King, Alexandra

Project title: Forecasting Wildfire Severity: A Spatial Statistical Analysis

Department: Geography

Faculty supervisor: Dr. Chris Bone

"The ability to accurately forecast a wildfire season, considering the number, sizes, and severity of incidents, is an indispensable step towards effective fire management and allocation of fire-fighting resources. The Canadian Fire Danger Rating system is a long-standing tool encompassing climatological and topographical input features to estimate wildfire severity; however, with the changing climate and rising intensity of fire seasons in both BC and nationally, there exists a new demand for updated analysis on both its accuracy, and thus efficiency.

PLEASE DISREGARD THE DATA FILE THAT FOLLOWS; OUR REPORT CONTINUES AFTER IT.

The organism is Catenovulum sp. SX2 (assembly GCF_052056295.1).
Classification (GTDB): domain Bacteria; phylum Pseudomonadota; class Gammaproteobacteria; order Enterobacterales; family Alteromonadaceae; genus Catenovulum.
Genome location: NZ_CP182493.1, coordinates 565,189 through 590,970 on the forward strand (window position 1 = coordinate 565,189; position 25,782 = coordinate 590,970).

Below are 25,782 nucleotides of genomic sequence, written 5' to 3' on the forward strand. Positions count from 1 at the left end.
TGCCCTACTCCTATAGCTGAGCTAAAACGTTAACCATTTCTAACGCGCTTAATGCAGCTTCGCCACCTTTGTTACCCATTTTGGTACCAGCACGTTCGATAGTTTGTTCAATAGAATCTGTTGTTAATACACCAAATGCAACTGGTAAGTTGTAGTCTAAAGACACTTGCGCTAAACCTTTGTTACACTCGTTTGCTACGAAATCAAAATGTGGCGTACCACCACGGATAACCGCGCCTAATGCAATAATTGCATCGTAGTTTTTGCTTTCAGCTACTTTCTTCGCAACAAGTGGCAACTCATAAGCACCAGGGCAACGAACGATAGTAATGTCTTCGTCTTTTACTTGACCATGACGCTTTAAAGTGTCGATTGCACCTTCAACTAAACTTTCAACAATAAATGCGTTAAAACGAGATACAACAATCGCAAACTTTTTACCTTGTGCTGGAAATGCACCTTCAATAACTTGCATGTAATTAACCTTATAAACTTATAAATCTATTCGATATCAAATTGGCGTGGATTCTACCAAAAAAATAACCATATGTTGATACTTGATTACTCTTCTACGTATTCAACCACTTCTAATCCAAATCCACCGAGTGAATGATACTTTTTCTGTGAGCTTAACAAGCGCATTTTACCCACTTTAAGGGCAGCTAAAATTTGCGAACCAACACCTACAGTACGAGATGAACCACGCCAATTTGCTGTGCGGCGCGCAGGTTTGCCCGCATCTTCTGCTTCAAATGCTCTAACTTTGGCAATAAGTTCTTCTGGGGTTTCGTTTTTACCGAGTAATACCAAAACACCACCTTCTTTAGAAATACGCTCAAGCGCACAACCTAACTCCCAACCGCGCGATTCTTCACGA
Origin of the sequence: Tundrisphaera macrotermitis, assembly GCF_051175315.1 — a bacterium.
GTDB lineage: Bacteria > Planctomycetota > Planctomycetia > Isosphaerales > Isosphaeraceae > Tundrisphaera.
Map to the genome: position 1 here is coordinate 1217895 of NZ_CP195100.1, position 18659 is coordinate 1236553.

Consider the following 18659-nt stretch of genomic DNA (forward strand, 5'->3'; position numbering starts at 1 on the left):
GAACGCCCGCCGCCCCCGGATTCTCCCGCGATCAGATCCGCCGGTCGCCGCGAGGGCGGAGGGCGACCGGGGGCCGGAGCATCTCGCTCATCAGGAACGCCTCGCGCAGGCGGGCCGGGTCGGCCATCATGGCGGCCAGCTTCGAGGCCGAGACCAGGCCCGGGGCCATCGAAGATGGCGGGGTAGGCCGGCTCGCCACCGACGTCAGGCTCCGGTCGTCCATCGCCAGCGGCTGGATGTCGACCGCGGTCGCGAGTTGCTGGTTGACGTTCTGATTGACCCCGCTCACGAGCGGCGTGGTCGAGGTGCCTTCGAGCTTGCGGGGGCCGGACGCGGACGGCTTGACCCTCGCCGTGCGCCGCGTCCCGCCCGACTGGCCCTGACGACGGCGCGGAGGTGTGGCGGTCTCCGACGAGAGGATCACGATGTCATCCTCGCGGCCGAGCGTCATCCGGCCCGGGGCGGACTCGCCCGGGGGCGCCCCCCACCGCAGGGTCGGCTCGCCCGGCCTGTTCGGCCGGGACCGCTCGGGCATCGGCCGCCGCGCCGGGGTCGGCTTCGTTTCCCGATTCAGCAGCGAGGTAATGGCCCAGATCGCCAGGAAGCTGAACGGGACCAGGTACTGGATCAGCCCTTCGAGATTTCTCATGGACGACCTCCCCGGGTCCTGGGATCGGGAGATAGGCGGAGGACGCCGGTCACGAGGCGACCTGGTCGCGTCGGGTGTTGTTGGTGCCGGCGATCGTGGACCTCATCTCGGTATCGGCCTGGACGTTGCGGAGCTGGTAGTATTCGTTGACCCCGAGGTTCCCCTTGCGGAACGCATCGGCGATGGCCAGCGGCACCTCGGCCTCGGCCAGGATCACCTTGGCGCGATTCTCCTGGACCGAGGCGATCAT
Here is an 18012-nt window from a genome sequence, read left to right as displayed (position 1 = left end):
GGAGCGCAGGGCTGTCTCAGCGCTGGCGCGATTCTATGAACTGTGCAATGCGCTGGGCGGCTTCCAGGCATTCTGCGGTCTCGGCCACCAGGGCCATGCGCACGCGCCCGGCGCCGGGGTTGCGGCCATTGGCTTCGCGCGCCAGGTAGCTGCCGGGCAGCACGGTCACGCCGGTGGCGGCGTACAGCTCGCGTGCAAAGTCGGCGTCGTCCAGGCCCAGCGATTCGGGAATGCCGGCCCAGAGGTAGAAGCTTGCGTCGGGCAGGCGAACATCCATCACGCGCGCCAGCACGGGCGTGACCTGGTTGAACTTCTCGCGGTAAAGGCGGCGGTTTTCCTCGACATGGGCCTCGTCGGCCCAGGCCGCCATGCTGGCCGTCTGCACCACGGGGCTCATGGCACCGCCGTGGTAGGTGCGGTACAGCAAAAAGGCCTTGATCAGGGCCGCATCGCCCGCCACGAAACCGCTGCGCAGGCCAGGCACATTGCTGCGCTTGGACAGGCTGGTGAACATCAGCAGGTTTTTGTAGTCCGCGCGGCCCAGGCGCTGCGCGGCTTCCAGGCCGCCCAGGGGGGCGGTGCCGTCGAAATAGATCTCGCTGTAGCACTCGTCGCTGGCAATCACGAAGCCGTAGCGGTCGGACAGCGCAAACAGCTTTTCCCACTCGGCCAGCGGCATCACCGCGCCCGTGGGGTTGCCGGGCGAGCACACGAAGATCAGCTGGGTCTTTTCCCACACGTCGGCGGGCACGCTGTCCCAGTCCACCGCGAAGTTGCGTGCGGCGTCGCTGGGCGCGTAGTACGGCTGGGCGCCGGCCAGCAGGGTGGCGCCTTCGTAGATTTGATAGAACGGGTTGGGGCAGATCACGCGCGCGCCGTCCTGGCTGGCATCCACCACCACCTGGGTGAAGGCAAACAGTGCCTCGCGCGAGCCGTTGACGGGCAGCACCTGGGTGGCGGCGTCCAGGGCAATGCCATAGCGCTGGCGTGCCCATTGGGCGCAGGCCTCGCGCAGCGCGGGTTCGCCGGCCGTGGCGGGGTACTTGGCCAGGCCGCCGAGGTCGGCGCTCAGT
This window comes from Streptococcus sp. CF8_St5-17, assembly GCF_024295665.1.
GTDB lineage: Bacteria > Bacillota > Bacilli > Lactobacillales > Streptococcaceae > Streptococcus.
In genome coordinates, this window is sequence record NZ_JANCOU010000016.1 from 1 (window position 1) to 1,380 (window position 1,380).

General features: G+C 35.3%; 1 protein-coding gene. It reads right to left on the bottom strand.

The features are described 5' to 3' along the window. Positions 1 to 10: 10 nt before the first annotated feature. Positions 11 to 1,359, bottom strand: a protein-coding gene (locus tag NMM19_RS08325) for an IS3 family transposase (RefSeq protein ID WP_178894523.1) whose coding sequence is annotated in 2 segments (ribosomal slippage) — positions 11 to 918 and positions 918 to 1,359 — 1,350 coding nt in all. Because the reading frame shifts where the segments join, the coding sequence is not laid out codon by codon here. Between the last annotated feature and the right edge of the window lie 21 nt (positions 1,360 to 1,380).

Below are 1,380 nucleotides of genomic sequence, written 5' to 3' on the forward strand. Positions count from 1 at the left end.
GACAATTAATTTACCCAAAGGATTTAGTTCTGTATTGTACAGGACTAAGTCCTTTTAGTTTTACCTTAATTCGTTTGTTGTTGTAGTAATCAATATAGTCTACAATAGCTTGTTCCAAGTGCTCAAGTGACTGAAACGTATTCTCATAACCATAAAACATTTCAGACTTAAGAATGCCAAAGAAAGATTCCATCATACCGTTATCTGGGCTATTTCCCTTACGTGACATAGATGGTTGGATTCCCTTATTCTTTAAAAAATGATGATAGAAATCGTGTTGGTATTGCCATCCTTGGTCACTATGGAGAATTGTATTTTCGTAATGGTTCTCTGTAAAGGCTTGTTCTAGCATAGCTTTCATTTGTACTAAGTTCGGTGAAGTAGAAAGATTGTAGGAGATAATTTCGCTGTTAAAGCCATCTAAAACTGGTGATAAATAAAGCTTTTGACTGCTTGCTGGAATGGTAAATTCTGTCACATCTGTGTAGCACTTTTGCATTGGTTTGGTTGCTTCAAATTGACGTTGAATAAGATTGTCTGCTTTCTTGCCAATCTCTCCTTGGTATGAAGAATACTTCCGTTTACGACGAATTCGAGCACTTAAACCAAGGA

My research project aims to meet that demand by examining historical wildfire severity ratings in British Columbia, and their relationship to the locations and sizes of where wildfire events actually occurred. Additionally, I will consider the placement of fire-fighting resources as to whether they are more consistent with the projected risk areas, actual event areas, or both. This will be accomplished through a range of data processing, geospatial programming, and spatial statistical analysis, utilizing skills acquired in Geomatics courses. The results from this project will contribute a quantitative examination of the ‘risk rating to actual event’ spatial patterns of wildfires, and provide a provincial framework for improved forecasting and resource allocation. Furthermore, through an anticipated partnership with a member of the Canadian Forest Service, this research will also directly provide valuable information on a national scale of wildfire management."